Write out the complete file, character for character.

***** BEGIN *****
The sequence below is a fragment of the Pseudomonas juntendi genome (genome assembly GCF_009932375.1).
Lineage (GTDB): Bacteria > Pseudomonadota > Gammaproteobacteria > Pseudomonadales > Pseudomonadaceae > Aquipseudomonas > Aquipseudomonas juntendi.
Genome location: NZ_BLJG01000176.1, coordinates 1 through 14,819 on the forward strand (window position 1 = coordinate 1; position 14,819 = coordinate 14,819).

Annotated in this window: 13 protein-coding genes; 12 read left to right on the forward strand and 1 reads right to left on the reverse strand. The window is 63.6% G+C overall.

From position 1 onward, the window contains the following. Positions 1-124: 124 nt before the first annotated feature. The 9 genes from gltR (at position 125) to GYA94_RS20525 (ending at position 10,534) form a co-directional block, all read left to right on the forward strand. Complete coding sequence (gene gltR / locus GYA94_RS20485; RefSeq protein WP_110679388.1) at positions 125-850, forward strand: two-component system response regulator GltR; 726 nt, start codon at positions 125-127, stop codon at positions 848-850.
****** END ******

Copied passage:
The sequence below is a fragment of the Pseudomonas juntendi genome (genome assembly GCF_009932375.1).
Lineage (GTDB): Bacteria > Pseudomonadota > Gammaproteobacteria > Pseudomonadales > Pseudomonadaceae > Aquipseudomonas > Aquipseudomonas juntendi.
Genome location: NZ_BLJG01000176.1, coordinates 1 through 14,819 on the forward strand (window position 1 = coordinate 1; position 14,819 = coordinate 14,819).

Annotated in this window: 13 protein-coding genes; 12 read left to right on the forward strand and 1 reads right to left on the reverse strand. The window is 63.6% G+C overall.

From position 1 onward, the window contains the following. Positions 1-124: 124 nt before the first annotated feature. The 9 genes from gltR (at position 125) to GYA94_RS20525 (ending at position 10,534) form a co-directional block, all read left to right on the forward strand. Complete coding sequence (gene gltR / locus GYA94_RS20485; RefSeq protein WP_110679388.1) at positions 125-850, forward strand: two-component system response regulator GltR; 726 nt, start codon at positions 125-127, stop codon at positions 848-850.